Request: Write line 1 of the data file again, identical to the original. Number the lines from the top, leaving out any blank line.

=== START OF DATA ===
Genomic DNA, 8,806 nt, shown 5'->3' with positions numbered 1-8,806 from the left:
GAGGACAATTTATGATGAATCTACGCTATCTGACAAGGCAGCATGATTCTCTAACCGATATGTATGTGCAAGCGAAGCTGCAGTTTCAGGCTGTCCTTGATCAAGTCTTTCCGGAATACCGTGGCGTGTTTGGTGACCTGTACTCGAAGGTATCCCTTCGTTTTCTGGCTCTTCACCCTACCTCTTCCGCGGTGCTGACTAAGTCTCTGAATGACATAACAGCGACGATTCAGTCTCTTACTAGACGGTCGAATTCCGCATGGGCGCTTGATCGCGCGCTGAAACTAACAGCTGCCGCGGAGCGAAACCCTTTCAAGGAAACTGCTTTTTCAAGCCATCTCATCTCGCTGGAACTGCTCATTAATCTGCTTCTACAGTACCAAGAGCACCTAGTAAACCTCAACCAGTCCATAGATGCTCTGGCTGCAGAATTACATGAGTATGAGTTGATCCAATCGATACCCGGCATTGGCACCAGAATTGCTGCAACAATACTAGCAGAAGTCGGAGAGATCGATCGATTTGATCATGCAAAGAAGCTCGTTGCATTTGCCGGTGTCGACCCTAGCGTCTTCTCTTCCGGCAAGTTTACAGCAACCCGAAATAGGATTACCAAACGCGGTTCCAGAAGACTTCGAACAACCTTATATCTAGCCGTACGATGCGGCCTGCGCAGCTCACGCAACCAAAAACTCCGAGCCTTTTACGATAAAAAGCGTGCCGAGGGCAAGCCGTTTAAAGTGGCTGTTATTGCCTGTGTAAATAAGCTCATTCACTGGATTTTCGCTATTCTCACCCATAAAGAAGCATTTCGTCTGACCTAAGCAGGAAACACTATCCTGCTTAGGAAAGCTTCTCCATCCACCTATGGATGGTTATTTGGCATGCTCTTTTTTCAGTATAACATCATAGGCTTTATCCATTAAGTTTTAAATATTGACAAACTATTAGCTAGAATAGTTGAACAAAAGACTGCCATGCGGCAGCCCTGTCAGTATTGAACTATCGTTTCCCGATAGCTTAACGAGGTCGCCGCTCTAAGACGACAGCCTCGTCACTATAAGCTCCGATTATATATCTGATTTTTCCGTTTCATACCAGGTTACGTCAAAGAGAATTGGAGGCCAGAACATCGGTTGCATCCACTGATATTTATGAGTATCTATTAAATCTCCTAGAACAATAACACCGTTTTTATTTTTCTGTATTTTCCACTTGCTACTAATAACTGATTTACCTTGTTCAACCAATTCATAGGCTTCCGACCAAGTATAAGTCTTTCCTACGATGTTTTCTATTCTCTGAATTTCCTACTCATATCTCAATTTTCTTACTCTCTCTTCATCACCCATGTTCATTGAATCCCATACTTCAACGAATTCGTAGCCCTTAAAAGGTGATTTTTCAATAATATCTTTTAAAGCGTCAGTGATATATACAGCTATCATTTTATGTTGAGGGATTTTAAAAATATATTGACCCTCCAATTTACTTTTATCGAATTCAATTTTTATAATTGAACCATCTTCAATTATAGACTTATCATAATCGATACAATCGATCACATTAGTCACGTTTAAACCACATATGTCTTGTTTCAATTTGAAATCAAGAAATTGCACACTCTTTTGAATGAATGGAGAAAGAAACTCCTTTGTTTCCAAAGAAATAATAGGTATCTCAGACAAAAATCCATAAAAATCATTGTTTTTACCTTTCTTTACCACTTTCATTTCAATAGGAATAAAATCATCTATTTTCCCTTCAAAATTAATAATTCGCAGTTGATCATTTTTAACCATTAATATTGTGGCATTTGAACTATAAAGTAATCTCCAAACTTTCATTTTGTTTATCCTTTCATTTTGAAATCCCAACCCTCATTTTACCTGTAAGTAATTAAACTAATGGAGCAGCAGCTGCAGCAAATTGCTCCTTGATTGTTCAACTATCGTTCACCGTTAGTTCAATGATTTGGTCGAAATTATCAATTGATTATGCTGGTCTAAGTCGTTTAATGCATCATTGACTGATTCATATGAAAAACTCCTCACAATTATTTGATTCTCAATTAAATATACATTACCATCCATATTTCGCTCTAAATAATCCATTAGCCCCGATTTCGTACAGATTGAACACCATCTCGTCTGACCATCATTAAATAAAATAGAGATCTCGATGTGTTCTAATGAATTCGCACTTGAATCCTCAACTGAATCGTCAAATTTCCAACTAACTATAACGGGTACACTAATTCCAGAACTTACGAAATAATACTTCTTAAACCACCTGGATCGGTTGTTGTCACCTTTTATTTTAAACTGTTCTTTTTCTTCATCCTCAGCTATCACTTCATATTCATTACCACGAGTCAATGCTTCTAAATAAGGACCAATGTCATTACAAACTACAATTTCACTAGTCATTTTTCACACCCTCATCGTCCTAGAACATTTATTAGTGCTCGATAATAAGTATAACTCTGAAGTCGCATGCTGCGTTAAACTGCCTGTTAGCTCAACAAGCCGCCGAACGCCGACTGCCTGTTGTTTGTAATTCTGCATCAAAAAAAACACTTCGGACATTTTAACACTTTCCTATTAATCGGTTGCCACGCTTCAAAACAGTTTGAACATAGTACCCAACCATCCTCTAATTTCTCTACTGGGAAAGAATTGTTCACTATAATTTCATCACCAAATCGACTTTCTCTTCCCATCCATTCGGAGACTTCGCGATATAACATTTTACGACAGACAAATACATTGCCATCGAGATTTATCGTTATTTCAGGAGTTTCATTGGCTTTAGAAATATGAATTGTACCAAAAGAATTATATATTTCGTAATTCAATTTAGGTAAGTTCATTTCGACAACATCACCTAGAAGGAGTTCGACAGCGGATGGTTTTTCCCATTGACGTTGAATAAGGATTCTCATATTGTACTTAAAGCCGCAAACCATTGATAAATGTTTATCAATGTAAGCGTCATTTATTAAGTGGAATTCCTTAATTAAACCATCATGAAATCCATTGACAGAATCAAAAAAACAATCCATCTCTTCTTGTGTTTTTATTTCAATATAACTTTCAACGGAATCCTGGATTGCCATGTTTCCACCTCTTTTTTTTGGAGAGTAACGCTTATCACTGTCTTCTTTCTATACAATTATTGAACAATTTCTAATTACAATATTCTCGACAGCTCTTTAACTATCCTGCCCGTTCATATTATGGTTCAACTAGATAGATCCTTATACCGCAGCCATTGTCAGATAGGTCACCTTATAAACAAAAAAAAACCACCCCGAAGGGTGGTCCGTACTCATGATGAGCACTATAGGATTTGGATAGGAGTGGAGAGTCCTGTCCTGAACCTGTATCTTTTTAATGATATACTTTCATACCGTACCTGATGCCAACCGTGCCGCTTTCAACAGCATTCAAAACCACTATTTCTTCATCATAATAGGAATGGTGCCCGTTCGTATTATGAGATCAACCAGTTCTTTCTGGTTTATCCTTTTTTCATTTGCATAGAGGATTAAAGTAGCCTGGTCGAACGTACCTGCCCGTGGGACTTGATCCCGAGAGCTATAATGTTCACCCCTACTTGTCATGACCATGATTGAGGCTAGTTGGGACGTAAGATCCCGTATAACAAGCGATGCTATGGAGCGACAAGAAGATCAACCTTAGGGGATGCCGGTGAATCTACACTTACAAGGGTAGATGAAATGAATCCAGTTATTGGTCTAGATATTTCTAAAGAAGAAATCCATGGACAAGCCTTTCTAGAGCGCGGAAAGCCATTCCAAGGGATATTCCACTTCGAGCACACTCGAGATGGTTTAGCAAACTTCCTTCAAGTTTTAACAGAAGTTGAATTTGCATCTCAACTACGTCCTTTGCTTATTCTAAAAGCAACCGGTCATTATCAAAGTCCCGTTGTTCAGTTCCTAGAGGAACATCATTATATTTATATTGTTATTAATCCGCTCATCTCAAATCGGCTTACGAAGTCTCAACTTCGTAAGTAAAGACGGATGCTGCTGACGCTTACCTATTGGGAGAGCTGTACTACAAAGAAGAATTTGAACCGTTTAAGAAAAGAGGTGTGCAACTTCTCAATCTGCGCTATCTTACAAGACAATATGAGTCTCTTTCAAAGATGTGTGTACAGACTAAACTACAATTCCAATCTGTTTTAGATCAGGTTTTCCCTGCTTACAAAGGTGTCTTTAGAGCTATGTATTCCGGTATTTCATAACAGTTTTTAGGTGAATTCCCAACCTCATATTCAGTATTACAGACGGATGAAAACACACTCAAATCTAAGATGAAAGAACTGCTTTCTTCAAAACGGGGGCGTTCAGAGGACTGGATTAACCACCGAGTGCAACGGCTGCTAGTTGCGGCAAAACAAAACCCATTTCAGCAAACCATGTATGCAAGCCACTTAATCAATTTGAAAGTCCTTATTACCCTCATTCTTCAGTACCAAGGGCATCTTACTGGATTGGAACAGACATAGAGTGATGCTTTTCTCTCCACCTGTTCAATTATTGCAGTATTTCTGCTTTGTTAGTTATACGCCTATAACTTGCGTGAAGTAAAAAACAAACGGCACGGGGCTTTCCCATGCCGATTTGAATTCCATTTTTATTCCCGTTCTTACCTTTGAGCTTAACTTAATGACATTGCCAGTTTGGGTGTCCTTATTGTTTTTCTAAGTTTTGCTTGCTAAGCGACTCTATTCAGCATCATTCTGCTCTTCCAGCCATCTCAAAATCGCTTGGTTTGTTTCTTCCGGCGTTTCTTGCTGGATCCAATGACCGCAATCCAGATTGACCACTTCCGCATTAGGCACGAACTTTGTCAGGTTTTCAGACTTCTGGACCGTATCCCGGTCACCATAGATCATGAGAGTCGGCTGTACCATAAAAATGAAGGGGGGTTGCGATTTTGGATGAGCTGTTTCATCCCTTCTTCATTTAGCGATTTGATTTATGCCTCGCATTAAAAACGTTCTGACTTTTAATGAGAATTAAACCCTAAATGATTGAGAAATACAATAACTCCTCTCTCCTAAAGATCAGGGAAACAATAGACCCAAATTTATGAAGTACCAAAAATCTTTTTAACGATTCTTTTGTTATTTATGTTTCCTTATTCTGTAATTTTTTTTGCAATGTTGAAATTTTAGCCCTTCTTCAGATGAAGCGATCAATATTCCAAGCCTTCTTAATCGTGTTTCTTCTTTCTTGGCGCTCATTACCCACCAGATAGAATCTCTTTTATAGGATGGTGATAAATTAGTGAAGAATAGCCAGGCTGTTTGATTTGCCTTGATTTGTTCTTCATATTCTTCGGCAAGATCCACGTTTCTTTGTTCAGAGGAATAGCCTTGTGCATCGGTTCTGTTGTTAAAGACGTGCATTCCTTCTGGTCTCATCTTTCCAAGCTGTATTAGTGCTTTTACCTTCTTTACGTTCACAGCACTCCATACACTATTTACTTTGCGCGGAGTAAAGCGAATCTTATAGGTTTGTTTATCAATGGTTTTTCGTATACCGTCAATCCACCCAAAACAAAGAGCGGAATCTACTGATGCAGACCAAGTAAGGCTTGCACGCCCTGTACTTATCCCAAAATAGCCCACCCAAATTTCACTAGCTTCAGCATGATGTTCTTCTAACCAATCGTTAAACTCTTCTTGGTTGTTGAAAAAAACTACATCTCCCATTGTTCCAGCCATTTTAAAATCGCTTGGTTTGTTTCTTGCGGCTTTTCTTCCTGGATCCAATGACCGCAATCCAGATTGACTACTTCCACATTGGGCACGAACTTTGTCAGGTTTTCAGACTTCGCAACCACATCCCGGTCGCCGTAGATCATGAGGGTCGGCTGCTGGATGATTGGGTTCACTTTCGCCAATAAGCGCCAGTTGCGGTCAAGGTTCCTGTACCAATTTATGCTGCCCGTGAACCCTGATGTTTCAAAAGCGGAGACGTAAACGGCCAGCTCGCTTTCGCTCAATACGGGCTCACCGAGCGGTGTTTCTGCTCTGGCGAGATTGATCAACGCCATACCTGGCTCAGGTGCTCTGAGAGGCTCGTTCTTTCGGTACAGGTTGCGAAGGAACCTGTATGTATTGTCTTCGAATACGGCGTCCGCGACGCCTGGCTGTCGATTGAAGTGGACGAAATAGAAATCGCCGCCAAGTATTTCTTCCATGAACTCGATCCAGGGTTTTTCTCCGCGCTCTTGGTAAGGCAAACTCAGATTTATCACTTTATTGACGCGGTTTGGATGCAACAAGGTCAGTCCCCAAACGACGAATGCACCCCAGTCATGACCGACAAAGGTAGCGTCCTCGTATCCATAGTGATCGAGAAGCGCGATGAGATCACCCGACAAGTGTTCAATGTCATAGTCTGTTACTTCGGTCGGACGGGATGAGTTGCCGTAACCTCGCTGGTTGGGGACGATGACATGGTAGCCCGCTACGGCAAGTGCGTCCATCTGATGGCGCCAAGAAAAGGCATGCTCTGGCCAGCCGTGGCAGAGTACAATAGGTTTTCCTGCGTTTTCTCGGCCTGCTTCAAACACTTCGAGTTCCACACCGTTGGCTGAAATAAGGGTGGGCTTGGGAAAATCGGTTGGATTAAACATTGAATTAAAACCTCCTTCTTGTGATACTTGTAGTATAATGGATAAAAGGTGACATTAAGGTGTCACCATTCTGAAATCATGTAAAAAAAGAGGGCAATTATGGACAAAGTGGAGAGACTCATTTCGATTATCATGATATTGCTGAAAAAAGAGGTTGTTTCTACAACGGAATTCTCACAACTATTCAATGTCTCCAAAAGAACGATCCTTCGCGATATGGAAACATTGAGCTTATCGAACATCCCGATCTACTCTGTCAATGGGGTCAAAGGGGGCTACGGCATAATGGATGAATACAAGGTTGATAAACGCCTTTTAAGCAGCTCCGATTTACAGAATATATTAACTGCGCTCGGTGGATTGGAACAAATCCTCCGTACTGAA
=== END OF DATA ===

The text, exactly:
Genomic DNA, 8,806 nt, shown 5'->3' with positions numbered 1-8,806 from the left: